Comparison photos, 6 days and 39 days after escaped prescribed fire

Cold Brook Fire
Highway 385, which can be seen in the distance, was supposed to be the boundary of the prescribed fire. Only the land on the far side of the highway was planned to burn.

Wind Cave prescribed fire

These photos were taken by Bill Gabbert in the area burned when the April 13 Cold Brook prescribed fire escaped in Wind Cave National Park. In each pair of pictures, the first was taken on April 19, 6 days after the fire, and the next was taken on May 22, 39 days after the fire.

Cold Brook Fire
Looking east from the planned burn area to Highway 385 which did not serve as an adequate fire line under the conditions that day.

Wind Cave prescribed fire

Cold Brook Fire

Wind Cave prescribed fire

Cold Brook Fire
The north end of the fire, east of Highway 385.

Wind Cave prescribed fire

Related articles on Wildfire Today:

Cold Brook prescribed fire escapes in South Dakota
Wind Cave National Park bounces back from escaped prescribed fire

Author: Bill Gabbert

After working full time in wildland fire for 33 years, he continues to learn, and strives to be a Student of Fire. Google+

8 thoughts on “Comparison photos, 6 days and 39 days after escaped prescribed fire”

  1. Before white man this was ops normal. We have to feed the critters that in turn feed us. Fire has a role in every eco-system. Don’t understand the whining involved, every prescribed fire has the potential to be lost. In this case like most all others that were lost it did more good than harm. Even though this was a mishap myself and the bison say good job! Thanks for the chow!

  2. Point taken… but the foresters in some of us might say… too frequent fire return intervals… keeping the trees out of areas that have been “type converted” to grasslands….. Climate is all eb and flow..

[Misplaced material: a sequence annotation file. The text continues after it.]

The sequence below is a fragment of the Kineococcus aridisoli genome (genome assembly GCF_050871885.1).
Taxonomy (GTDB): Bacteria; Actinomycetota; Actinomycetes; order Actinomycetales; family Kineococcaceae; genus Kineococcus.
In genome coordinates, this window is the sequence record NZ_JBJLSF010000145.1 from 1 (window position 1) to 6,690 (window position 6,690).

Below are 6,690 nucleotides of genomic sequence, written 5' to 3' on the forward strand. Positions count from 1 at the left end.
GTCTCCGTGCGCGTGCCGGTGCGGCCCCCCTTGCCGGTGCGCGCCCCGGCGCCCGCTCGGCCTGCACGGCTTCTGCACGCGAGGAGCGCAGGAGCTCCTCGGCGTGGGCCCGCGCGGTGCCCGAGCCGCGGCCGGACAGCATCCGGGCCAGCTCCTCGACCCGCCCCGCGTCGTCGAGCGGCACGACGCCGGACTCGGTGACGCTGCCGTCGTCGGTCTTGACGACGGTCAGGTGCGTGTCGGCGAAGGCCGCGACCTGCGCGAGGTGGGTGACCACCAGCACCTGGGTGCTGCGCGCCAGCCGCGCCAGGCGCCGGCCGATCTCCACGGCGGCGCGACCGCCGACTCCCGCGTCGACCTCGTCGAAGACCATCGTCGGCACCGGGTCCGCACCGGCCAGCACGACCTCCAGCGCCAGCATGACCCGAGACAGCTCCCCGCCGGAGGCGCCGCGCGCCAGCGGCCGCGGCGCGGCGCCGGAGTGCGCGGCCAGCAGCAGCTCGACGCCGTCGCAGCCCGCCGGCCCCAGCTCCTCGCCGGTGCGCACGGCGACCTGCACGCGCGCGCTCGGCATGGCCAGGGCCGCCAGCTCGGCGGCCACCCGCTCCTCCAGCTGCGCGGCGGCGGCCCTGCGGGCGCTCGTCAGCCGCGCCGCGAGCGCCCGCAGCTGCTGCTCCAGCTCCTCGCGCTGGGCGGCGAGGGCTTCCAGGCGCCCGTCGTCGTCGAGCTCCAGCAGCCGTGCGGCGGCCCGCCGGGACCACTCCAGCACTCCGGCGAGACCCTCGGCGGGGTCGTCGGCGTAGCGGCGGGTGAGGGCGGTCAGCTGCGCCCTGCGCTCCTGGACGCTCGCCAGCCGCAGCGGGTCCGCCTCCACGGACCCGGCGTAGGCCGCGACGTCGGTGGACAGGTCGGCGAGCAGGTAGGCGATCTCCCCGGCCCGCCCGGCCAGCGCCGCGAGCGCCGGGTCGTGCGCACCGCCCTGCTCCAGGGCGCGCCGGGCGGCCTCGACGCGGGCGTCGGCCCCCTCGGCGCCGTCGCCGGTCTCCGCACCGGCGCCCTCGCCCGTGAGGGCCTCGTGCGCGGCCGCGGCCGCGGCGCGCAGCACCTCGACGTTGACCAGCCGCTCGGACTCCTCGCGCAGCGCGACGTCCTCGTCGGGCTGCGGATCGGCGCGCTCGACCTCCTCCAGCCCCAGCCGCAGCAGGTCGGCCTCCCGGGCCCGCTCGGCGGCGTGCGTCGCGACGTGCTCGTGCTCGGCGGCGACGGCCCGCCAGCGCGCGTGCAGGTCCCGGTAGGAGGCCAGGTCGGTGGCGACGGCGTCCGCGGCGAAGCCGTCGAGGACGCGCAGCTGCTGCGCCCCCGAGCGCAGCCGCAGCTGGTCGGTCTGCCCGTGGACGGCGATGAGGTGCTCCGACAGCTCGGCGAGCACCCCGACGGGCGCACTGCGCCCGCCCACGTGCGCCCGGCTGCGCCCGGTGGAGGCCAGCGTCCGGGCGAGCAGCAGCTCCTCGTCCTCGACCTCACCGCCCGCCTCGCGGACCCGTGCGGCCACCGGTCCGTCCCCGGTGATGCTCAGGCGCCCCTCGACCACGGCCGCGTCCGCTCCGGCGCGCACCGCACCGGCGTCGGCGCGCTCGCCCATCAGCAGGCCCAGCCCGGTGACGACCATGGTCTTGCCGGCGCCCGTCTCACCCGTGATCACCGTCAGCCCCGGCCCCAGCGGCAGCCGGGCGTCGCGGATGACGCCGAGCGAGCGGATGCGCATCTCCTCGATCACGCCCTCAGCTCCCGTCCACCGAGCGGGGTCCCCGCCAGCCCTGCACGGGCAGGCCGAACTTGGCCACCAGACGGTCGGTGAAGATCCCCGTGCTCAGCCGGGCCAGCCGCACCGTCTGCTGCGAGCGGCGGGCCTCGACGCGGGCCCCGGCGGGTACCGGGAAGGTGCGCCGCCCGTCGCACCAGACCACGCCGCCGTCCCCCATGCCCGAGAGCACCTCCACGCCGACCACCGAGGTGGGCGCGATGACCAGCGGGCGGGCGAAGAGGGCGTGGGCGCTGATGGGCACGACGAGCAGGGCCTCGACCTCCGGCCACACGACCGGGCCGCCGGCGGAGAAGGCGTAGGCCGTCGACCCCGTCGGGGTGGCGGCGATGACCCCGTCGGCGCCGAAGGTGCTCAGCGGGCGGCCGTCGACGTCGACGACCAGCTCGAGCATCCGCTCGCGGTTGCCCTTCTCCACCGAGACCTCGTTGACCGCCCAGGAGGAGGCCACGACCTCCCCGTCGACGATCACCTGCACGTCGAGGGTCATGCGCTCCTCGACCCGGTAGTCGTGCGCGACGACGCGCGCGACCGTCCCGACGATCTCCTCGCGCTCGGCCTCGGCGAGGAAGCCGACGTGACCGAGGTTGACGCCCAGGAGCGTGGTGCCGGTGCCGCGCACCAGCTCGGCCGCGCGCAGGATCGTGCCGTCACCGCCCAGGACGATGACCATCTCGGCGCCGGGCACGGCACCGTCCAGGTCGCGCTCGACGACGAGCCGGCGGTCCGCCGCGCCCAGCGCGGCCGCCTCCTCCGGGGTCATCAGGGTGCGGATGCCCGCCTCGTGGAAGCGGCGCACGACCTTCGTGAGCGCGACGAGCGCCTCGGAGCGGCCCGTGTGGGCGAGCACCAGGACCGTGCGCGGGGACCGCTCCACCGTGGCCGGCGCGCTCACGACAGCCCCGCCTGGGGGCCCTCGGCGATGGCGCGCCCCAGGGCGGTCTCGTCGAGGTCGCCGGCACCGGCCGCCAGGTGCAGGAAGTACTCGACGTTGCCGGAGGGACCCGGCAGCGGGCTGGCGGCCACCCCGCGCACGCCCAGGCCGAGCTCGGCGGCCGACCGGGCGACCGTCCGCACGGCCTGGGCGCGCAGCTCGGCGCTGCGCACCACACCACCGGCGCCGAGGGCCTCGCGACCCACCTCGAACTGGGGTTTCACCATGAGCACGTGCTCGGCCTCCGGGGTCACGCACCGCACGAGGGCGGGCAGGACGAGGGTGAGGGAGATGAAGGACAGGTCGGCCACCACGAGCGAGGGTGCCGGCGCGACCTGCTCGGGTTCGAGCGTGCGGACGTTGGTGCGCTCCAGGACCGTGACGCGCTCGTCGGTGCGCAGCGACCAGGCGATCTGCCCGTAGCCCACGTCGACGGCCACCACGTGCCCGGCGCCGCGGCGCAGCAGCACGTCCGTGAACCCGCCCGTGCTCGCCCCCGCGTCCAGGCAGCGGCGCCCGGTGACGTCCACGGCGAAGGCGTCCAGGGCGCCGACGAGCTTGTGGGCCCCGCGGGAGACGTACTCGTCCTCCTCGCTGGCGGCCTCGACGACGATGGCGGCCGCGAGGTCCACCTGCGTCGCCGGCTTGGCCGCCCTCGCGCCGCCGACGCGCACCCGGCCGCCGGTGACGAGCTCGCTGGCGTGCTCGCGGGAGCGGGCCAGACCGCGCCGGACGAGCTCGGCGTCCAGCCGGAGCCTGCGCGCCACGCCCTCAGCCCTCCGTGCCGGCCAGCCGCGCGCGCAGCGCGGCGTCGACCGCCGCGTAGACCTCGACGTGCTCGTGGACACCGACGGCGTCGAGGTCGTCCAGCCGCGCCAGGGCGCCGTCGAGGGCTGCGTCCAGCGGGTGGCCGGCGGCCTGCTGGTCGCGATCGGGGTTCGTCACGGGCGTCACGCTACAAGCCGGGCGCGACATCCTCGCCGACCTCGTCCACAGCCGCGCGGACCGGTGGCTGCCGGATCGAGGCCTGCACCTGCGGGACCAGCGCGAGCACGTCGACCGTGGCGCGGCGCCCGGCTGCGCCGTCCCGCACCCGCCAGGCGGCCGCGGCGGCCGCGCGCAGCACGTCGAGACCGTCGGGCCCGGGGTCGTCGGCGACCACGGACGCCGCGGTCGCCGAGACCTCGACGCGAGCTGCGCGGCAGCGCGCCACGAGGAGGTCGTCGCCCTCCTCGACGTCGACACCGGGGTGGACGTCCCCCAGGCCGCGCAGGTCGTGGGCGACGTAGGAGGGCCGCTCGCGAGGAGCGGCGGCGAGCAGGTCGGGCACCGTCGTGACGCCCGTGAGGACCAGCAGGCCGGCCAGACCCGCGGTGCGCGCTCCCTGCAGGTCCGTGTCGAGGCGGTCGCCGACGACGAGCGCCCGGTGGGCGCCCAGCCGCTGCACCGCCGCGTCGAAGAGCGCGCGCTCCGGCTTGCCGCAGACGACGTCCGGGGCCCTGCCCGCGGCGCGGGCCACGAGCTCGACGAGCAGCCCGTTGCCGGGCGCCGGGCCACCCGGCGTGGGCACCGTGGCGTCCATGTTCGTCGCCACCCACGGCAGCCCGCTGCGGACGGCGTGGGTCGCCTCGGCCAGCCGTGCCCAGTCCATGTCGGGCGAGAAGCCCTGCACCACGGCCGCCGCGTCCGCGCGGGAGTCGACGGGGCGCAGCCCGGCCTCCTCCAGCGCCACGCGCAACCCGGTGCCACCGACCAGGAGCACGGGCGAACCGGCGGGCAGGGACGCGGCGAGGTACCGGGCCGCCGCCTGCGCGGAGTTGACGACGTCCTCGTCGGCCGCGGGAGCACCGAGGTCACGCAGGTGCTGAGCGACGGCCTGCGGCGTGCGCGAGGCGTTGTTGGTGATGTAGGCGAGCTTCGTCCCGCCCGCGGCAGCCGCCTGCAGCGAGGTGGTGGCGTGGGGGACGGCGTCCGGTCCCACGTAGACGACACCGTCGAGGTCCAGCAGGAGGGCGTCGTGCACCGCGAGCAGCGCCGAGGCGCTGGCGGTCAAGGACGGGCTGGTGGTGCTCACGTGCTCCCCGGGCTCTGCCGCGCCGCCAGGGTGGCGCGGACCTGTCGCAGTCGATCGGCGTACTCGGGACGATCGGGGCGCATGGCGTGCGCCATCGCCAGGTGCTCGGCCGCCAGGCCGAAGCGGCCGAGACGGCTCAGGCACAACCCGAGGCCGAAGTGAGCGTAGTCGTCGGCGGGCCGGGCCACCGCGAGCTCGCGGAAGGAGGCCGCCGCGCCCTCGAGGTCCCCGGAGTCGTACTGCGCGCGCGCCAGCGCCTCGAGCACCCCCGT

We have only been here a short time… how the heck do we know what “right” looks like?

    1. In many cases a management objective is not to recreate “right” or “natural” or pre-settlement conditions, even in National Parks. For example, at Wind Cave NP an important objective is to maintain a habitat conducive to raising the genetically pure bison that have been there 102 years, since they were reintroduced in 1913. If too many of the prairie areas are invaded by pines, there will not be enough grass for the bison. Prescribed fire has been used there for about five decades to help control pine encroachment.

      However, it would be interesting to know what Wind Cave NP would look like now if fire had been allowed to play its natural role there for the last 120 years unencumbered by suppression.

  3. It’s a good thing the fire was in South Dakota. Those photos would be illegal in Wyoming now.

  4. Am I missing something?

    Is there a new natural resources law in Wyoming that Joe Citizen doesn’t know about that has been enacted?

    If that is, there’s alot of people running around, making new rules, with little else to do…….

  5. Perhaps you could share these photos of the “wildfire damage” with Sen. Thune and Sec. Jewell before they overreact with silly legislation or policy changes. We have enough rules, just need to be more aware of weather forecasts. Not blaming, just saying, the rest of us have to live with the fallout too.

  6. Well that series of pictures shows what can only be called an unqualified success. If only we had the collective will to increase the treated areas (by a factor of 100).

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